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Center of mass of molecules

  1. Oct 23, 2012 #1
    1. The problem statement, all variables and given/known data

    NH3 (ammonia) that is shown in the picture. These three hydrogen-atoms is formed as triangle.
    Center of the triangle has a distance d = 0.940 from each hydrogen atom.
    The nitrogen atom located in the vertex of a pyramid in which the three hydrogens defines "the base". Vertex is vertically above the center of the triangle. The ratio of the atomic masses of nitrogen and hydrogen is MN/MH = 13.9 and nitrogen-hydrogen length is L = 1.014.

    Data:

    d = 0.940
    MN/MH = 13.9
    L = 1.014

    picture of the situation: https://www.dropbox.com/s/ruakers7j0zgg1w/Photo%2023.10.12%2020%2054%2019.jpg




    2. Relevant equations

    Determine the x-and y-coordinate of the molecule center of mass ?
     
    Last edited: Oct 23, 2012
  2. jcsd
  3. Oct 23, 2012 #2

    tiny-tim

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    welcome to pf!

    hi evenmu! welcome to pf! :smile:
    the centre of mass is obviously on that "vertical" line marked y

    what proportion of the way along the line is it?

    and how long is that line? :wink:
     
  4. Oct 24, 2012 #3
    So, you mean that I can treat this as a right-angled triangle and find the center of mass from that ?


    righttri.gif
     
  5. Oct 24, 2012 #4

    tiny-tim

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    no, i mean that you can treat this as a straight line,

    and find the center of mass as if the three hydrogen atoms were all together at one end :wink:
     
  6. Oct 24, 2012 #5
    Okay i se it now, but i still need to find the length of the y-axis,
    and to find it, i need to treat it like a triangle. Pluss the mass of these hydrogen will alsow be
    multiplied by 3 if they goes together.

    Am I on the right path here?
     
  7. Oct 24, 2012 #6

    tiny-tim

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    yup! :smile:

    (and you can get the length from pythagoras :wink:)
     
  8. Oct 24, 2012 #7
    One more thing :)

    The ratio of mass, is it the same mass for the Nitrogen and Hydrogen atoms ?
    Bothe uses the same mass (MN/MH = 13.9) ?
     
  9. Oct 24, 2012 #8

    tiny-tim

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    sorry, not following you :redface:
     
  10. Oct 24, 2012 #9
    The Equation for Center of mass is:


    XCM = 1/M Ʃ mi*xi

    YCM = 1/M Ʃ mi*yi

    What is the mass for hydrogen and nitrogen ?

    In the problem it says: The ratio of the atomic masses of nitrogen and hydrogen is MN/MH = 13.9 ?

    How do I interpret this ?
     
  11. Oct 24, 2012 #10

    tiny-tim

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    to find the centre of mass, you only need the ratios of the masses,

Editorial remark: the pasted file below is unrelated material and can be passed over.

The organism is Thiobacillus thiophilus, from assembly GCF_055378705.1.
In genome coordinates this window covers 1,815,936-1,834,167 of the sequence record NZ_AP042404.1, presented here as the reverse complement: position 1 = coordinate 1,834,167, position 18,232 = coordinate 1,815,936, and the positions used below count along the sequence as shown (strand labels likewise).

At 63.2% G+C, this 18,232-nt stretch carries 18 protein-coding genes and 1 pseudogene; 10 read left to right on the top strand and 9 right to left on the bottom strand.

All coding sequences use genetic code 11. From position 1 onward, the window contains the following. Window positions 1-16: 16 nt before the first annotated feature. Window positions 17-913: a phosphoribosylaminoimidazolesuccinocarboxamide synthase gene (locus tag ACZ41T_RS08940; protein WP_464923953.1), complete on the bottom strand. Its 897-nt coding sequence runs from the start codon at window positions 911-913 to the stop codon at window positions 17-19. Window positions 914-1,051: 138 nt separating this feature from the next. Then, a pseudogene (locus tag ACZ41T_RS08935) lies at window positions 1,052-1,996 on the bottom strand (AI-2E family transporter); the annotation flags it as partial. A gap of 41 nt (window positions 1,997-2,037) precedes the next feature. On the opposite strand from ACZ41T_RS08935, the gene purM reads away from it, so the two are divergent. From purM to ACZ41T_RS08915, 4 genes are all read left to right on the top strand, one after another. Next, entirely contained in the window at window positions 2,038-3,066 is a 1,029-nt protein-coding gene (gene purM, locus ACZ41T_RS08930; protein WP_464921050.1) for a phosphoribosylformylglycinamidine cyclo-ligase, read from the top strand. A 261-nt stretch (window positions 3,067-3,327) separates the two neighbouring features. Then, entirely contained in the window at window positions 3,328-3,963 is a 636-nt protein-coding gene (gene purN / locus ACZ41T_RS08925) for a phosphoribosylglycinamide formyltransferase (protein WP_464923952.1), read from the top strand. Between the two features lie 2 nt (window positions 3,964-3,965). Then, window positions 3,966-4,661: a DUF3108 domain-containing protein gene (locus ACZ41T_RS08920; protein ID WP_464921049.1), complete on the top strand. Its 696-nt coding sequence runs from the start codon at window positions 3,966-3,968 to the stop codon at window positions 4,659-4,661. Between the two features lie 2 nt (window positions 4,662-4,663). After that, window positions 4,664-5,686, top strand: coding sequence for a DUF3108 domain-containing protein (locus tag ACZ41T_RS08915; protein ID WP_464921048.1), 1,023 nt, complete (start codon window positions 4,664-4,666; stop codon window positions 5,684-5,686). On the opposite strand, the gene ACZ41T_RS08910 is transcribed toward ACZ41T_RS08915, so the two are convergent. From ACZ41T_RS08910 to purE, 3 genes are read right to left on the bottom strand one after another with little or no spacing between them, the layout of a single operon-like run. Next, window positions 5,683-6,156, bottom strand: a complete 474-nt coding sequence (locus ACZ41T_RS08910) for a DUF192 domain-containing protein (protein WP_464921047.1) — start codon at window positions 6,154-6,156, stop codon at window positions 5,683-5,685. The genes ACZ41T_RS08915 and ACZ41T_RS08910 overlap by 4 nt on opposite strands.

so put MN = 13.9 MH,

    you'll get a fraction with MH on top and bottom, so it'll cancel, leaving you just a number! :wink:
     
  12. Oct 24, 2012 #11


    Here is what I have done until now:


    L = 1.014m
    d= 0.940m

    (pytagoras)
    a =√(L2)-(d2) = 0.38m

    Then i set up the Ceter of mass for X- and Y-axis. Like this:

    XCM = 1/M (3*(MN/13.9)*(0.940m) + (13.9MH)*(0m)

    And the same for Y-axis.

    Is this right, or am I doing something wrong here?
     
  13. Oct 24, 2012 #12

    tiny-tim

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    fine so far :smile:

    (are you sure about the figures? that makes a very short fat molecule that looks nothing like the diagram)

    you needn't bother with the x and z coordinates …

    from symmetry, aren't they obviously 0 ?

    as to the y coordinate …

    yCM = 1/(MN + 3MH) [(MN)*(a) + (3MH)*(0m)]
     
  14. Oct 24, 2012 #13

    Yes i know, but its the exact same number that is on my homework task.

    I calculate YCM and got YCM = 0.31. Do you think that this answer is realistic, in relation to the drawing ?
     
  15. Oct 24, 2012 #14

    tiny-tim

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    let's see …

    a = .38, so it's roughly 14/(14+3) times .38, = .31 …

    yup, looks ok :smile:

    (but that's not metres, is it? :biggrin:)
     
  16. Oct 24, 2012 #15
  17. Oct 24, 2012 #16
    Can you explain way the X- and Z-axis is zero(0) ?
     
  18. Oct 24, 2012 #17

    tiny-tim

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    isn't it obvious from the diagram?

    the y axis is an axis of symmetry, so the centre of mass must lie on it :smile:

    (and the y axis is the line x = z = 0)
     
  19. Oct 26, 2012 #18


    I forgot to say, thank you very much for your help! :smile:
     
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